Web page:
Earth-like atmosphere enough to set some exoplanets spinning

by Timothy Oleson
Friday, August 21, 2015

An illustration of Kepler-62f, an exoplanet orbiting within the habitable zone of its local star, Kepler-62, which is thought to be about 70 percent as massive as our sun. Credit: NASA Ames/JPL-Caltech.

Earth is “Exhibit A” in showing that planetary rotation — which moderates global climate, keeps a lot of water in liquid form and generally makes the place more livable — is a plus when it comes to sustaining life. But scientists have thought that many of the rocky, Earth-like exoplanets discovered recently, which might otherwise be considered potentially hospitable to life, aren’t so fortunate. On these unlucky worlds, unable to rotate because they’re held too tightly by their parent stars' gravity, one half of the planet is perpetually roasted by stellar radiation while the other is left frigid and dark. Now, however, a new study suggests that a little atmosphere can go a long way toward helping exoplanets rotate.

Earlier calculations had suggested that an extremely thick atmosphere — something similar to Venus', which is roughly 90 times denser at its surface than Earth’s — would be necessary for tightly held exoplanets to rotate with the help of so-called thermal atmospheric tides. As heat from a star warms a nearby planet, the gases in the planet’s atmosphere are distributed unevenly, much as lunar tides affect Earth’s oceans. This uneven distribution modulates the star’s gravitational pull on the planet and can induce rotation if the effect is large enough — that is, if the atmosphere is thick enough.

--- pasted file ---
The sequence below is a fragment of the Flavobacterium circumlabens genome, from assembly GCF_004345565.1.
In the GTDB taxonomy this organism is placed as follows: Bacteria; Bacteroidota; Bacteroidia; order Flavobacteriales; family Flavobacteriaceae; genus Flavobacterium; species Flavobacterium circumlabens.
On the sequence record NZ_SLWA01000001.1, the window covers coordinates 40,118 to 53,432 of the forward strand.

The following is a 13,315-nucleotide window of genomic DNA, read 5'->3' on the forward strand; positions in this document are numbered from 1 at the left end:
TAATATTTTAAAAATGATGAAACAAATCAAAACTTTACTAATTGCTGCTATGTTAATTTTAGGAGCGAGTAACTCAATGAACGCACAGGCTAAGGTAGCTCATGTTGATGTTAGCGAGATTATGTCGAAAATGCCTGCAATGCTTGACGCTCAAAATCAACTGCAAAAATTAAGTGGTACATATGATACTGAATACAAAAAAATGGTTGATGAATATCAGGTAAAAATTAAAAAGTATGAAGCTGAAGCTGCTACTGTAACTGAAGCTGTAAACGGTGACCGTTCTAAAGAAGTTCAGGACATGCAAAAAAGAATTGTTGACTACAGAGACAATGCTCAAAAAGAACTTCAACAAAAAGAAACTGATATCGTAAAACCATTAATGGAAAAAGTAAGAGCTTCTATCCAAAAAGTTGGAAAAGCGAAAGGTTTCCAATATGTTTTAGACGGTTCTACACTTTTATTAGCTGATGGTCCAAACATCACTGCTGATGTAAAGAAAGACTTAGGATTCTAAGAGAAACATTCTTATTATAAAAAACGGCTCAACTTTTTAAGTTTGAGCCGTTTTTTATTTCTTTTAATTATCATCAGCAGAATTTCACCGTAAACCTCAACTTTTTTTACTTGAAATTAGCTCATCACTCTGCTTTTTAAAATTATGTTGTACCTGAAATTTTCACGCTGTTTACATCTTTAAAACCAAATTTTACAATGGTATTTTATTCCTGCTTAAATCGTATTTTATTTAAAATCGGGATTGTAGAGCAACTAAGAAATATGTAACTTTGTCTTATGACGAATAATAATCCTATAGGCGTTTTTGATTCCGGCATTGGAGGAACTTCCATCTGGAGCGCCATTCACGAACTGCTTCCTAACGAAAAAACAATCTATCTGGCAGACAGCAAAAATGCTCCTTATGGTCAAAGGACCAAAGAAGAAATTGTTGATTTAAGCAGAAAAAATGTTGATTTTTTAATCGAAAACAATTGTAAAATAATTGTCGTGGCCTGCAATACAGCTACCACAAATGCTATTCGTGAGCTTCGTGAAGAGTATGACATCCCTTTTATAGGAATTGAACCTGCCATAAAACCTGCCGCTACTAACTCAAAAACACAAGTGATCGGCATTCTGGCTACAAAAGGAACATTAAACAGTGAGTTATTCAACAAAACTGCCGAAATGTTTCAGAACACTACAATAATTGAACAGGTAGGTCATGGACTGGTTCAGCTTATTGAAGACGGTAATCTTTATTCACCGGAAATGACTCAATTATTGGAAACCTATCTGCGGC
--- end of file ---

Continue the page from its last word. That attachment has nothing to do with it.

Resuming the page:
Jérémy Leconte, a postdoctoral fellow at the University of Toronto, and his colleagues used a 3-D global climate model developed for exoplanets to predict how much a planet’s atmosphere can affect its rotation — an improved approach over the “simple scaling arguments” used previously for such predictions and which were largely based on observations of Venus, the team wrote in Science. The researchers reported that, for exoplanets orbiting “low-mass” stars with roughly 50 to 70 percent of the sun’s mass, an atmosphere similar to Earth’s should be enough to set a planet spinning. The finding could impact the perceived habitability of some exoplanets, considering Earth-like atmospheres “are a reasonable expectation” on these worlds, they noted. Earth-like atmosphere enough to set some exoplanets spinning

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